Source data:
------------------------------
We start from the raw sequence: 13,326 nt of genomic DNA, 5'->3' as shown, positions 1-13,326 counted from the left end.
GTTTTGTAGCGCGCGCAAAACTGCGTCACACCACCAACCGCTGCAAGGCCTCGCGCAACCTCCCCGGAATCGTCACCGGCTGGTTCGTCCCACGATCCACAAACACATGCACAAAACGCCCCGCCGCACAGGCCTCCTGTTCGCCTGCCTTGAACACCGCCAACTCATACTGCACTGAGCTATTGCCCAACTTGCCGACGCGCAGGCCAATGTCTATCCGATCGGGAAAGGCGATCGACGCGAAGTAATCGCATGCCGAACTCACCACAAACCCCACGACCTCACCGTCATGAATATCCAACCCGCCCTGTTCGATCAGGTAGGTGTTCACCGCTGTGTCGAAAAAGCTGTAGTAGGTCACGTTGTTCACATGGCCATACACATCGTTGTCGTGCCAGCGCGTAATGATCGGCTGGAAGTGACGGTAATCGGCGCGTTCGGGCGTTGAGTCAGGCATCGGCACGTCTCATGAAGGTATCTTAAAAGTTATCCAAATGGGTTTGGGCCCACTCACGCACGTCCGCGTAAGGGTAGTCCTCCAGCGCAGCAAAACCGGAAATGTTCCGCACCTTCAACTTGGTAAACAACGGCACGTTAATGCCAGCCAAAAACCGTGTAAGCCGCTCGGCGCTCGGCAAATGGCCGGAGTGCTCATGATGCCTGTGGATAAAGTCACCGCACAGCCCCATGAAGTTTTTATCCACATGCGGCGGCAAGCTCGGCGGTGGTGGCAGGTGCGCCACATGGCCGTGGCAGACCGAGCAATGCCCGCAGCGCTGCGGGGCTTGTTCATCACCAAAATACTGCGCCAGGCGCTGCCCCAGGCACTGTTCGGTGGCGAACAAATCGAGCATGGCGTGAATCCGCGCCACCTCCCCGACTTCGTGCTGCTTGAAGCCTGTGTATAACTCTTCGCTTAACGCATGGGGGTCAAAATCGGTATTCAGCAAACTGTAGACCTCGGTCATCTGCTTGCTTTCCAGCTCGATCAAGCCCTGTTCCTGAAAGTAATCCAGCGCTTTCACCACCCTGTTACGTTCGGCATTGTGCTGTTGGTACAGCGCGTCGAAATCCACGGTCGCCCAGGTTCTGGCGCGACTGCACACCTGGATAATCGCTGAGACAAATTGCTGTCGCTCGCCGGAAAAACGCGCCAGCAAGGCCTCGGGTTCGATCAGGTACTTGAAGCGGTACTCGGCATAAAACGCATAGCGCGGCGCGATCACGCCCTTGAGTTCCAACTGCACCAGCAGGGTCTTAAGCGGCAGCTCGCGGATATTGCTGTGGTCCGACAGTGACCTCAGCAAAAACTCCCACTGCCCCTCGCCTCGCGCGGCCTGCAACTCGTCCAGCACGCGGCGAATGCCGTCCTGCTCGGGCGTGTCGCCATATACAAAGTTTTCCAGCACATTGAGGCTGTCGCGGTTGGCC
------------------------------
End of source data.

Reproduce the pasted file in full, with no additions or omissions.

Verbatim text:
We start from the raw sequence: 13,326 nt of genomic DNA, 5'->3' as shown, positions 1-13,326 counted from the left end.
GTTTTGTAGCGCGCGCAAAACTGCGTCACACCACCAACCGCTGCAAGGCCTCGCGCAACCTCCCCGGAATCGTCACCGGCTGGTTCGTCCCACGATCCACAAACACATGCACAAAACGCCCCGCCGCACAGGCCTCCTGTTCGCCTGCCTTGAACACCGCCAACTCATACTGCACTGAGCTATTGCCCAACTTGCCGACGCGCAGGCCAATGTCTATCCGATCGGGAAAGGCGATCGACGCGAAGTAATCGCATGCCGAACTCACCACAAACCCCACGACCTCACCGTCATGAATATCCAACCCGCCCTGTTCGATCAGGTAGGTGTTCACCGCTGTGTCGAAAAAGCTGTAGTAGGTCACGTTGTTCACATGGCCATACACATCGTTGTCGTGCCAGCGCGTAATGATCGGCTGGAAGTGACGGTAATCGGCGCGTTCGGGCGTTGAGTCAGGCATCGGCACGTCTCATGAAGGTATCTTAAAAGTTATCCAAATGGGTTTGGGCCCACTCACGCACGTCCGCGTAAGGGTAGTCCTCCAGCGCAGCAAAACCGGAAATGTTCCGCACCTTCAACTTGGTAAACAACGGCACGTTAATGCCAGCCAAAAACCGTGTAAGCCGCTCGGCGCTCGGCAAATGGCCGGAGTGCTCATGATGCCTGTGGATAAAGTCACCGCACAGCCCCATGAAGTTTTTATCCACATGCGGCGGCAAGCTCGGCGGTGGTGGCAGGTGCGCCACATGGCCGTGGCAGACCGAGCAATGCCCGCAGCGCTGCGGGGCTTGTTCATCACCAAAATACTGCGCCAGGCGCTGCCCCAGGCACTGTTCGGTGGCGAACAAATCGAGCATGGCGTGAATCCGCGCCACCTCCCCGACTTCGTGCTGCTTGAAGCCTGTGTATAACTCTTCGCTTAACGCATGGGGGTCAAAATCGGTATTCAGCAAACTGTAGACCTCGGTCATCTGCTTGCTTTCCAGCTCGATCAAGCCCTGTTCCTGAAAGTAATCCAGCGCTTTCACCACCCTGTTACGTTCGGCATTGTGCTGTTGGTACAGCGCGTCGAAATCCACGGTCGCCCAGGTTCTGGCGCGACTGCACACCTGGATAATCGCTGAGACAAATTGCTGTCGCTCGCCGGAAAAACGCGCCAGCAAGGCCTCGGGTTCGATCAGGTACTTGAAGCGGTACTCGGCATAAAACGCATAGCGCGGCGCGATCACGCCCTTGAGTTCCAACTGCACCAGCAGGGTCTTAAGCGGCAGCTCGCGGATATTGCTGTGGTCCGACAGTGACCTCAGCAAAAACTCCCACTGCCCCTCGCCTCGCGCGGCCTGCAACTCGTCCAGCACGCGGCGAATGCCGTCCTGCTCGGGCGTGTCGCCATATACAAAGTTTTCCAGCACATTGAGGCTGTCGCGGTTGGCC